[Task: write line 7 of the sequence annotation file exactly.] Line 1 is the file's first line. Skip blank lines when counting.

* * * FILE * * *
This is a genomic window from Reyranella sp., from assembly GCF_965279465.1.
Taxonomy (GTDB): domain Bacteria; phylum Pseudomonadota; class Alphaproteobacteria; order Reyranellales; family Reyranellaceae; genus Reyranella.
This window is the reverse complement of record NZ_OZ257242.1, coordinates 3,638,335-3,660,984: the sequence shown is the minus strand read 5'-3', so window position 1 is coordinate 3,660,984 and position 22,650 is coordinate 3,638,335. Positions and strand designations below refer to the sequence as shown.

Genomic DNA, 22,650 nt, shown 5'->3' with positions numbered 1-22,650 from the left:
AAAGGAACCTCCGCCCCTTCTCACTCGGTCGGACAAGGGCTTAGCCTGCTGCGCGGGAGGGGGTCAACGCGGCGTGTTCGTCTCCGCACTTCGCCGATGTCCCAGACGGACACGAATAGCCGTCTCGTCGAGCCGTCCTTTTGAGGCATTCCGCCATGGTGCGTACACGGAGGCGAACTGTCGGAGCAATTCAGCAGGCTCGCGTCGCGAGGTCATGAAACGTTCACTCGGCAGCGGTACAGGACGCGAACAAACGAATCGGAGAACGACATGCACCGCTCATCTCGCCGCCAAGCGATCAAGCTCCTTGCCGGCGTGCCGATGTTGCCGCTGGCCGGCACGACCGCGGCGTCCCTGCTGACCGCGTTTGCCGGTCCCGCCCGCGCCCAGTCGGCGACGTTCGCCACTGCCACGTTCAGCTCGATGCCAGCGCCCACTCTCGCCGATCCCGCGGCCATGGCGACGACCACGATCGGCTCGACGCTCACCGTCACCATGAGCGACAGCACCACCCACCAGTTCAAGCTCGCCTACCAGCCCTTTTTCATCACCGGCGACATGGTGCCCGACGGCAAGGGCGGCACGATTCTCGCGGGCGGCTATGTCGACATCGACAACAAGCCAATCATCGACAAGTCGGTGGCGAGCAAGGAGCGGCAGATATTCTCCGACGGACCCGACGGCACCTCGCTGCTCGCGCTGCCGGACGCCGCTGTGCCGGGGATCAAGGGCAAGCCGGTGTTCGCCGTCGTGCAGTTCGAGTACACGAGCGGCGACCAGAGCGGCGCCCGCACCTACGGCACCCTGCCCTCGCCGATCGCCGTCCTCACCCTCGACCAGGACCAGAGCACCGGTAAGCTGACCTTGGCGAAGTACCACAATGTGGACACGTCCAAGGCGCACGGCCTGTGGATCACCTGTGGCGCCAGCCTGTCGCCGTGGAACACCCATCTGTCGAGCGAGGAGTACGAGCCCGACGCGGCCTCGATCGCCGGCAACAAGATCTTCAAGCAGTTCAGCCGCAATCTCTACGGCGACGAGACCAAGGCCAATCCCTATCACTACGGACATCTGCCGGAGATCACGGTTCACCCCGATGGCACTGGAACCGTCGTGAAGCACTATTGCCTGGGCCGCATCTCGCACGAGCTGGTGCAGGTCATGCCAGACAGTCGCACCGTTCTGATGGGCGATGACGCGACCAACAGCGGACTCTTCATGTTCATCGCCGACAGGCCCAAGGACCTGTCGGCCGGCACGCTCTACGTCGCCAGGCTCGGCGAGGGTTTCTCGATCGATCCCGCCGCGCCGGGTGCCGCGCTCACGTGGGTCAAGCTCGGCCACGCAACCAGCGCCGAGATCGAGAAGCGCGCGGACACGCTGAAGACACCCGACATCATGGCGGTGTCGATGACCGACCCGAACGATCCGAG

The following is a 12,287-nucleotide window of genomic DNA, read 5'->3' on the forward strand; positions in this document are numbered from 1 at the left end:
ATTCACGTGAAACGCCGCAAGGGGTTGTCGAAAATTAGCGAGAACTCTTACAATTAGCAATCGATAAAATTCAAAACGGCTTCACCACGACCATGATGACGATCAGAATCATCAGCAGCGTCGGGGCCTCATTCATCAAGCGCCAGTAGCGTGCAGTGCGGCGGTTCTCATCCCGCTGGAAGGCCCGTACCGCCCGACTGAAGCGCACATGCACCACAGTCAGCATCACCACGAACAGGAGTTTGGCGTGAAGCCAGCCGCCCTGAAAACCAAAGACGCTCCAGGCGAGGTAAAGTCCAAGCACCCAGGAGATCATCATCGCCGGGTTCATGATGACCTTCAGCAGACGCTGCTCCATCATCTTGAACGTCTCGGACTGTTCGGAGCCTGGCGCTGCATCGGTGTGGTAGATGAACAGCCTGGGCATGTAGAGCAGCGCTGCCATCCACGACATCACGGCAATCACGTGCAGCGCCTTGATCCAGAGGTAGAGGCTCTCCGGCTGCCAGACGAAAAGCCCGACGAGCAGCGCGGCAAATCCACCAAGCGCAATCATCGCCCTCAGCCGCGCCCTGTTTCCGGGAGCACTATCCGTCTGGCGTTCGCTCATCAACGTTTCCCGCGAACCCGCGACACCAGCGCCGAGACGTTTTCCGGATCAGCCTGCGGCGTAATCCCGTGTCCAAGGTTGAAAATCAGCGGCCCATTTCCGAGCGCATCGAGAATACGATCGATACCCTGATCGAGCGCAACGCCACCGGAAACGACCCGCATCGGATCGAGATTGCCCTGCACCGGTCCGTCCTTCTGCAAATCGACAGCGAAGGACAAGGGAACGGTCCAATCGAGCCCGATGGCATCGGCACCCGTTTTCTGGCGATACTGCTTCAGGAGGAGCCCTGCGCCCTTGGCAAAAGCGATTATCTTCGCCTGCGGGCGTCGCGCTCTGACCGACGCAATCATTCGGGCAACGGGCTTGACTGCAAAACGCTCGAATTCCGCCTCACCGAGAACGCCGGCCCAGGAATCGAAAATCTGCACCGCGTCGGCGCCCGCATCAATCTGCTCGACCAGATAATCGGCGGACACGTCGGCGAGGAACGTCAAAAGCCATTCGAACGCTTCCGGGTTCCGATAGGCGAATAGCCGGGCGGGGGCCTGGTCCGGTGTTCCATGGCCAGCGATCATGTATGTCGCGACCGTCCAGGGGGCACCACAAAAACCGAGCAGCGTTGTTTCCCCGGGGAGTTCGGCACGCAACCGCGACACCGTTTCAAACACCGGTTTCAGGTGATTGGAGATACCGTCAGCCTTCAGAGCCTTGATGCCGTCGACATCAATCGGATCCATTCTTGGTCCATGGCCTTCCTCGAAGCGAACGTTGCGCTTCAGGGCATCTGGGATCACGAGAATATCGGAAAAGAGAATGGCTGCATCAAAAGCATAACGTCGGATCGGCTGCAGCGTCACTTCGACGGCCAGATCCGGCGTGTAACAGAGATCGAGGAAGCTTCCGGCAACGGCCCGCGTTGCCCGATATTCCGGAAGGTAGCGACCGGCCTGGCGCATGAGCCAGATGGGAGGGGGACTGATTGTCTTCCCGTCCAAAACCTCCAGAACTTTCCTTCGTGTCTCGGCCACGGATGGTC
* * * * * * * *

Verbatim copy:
ATTCACGTGAAACGCCGCAAGGGGTTGTCGAAAATTAGCGAGAACTCTTACAATTAGCAATCGATAAAATTCAAAACGGCTTCACCACGACCATGATGACGATCAGAATCATCAGCAGCGTCGGGGCCTCATTCATCAAGCGCCAGTAGCGTGCAGTGCGGCGGTTCTCATCCCGCTGGAAGGCCCGTACCGCCCGACTGAAGCGCACATGCACCACAGTCAGCATCACCACGAACAGGAGTTTGGCGTGAAGCCAGCCGCCCTGAAAACCAAAGACGCTCCAGGCGAGGTAAAGTCCAAGCACCCAGGAGATCATCATCGCCGGGTTCATGATGACCTTCAGCAGACGCTGCTCCATCATCTTGAACGTCTCGGACTGTTCGGAGCCTGGCGCTGCATCGGTGTGGTAGATGAACAGCCTGGGCATGTAGAGCAGCGCTGCCATCCACGACATCACGGCAATCACGTGCAGCGCCTTGATCCAGAGGTAGAGGCTCTCCGGCTGCCAGACGAAAAGCCCGACGAGCAGCGCGGCAAATCCACCAAGCGCAATCATCGCCCTCAGCCGCGCCCTGTTTCCGGGAGCACTATCCGTCTGGCGTTCGCTCATCAACGTTTCCCGCGAACCCGCGACACCAGCGCCGAGACGTTTTCCGGATCAGCCTGCGGCGTAATCCCGTGTCCAAGGTTGAAAATCAGCGGCCCATTTCCGAGCGCATCGAGAATACGATCGATACCCTGATCGAGCGCAACGCCACCGGAAACGACCCGCATCGGATCGAGATTGCCCTGCACCGGTCCGTCCTTCTGCAAATCGACAGCGAAGGACAAGGGAACGGTCCAATCGAGCCCGATGGCATCGGCACCCGTTTTCTGGCGATACTGCTTCAGGAGGAGCCCTGCGCCCTTGGCAAAAGCGATTATCTTCGCCTGCGGGCGTCGCGCTCTGACCGACGCAATCATTCGGGCAACGGGCTTGACTGCAAAACGCTCGAATTCCGCCTCACCGAGAACGCCGGCCCAGGAATCGAAAATCTGCACCGCGTCGGCGCCCGCATCAATCTGCTCGACCAGATAATCGGCGGACACGTCGGCGAGGAACGTCAAAAGCCATTCGAACGCTTCCGGGTTCCGATAGGCGAATAGCCGGGCGGGGGCCTGGTCCGGTGTTCCATGGCCAGCGATCATGTATGTCGCGACCGTCCAGGGGGCACCACAAAAACCGAGCAGCGTTGTTTCCCCGGGGAGTTCGGCACGCAACCGCGACACCGTTTCAAACACCGGTTTCAGGTGATTGGAGATACCGTCAGCCTTCAGAGCCTTGATGCCGTCGACATCAATCGGATCCATTCTTGGTCCATGGCCTTCCTCGAAGCGAACGTTGCGCTTCAGGGCATCTGGGATCACGAGAATATCGGAAAAGAGAATGGCTGCATCAAAAGCATAACGTCGGATCGGCTGCAGCGTCACTTCGACGGCCAGATCCGGCGTGTAACAGAGATCGAGGAAGCTTCCGGCAACGGCCCGCGTTGCCCGATATTCCGGAAGGTAGCGACCGGCCTGGCGCATGAGCCAGATGGGAGGGGGACTGATTGTCTTCCCGTCCAAAACCTCCAGAACTTTCCTTCGTGTCTCGGCCACGGATGGTC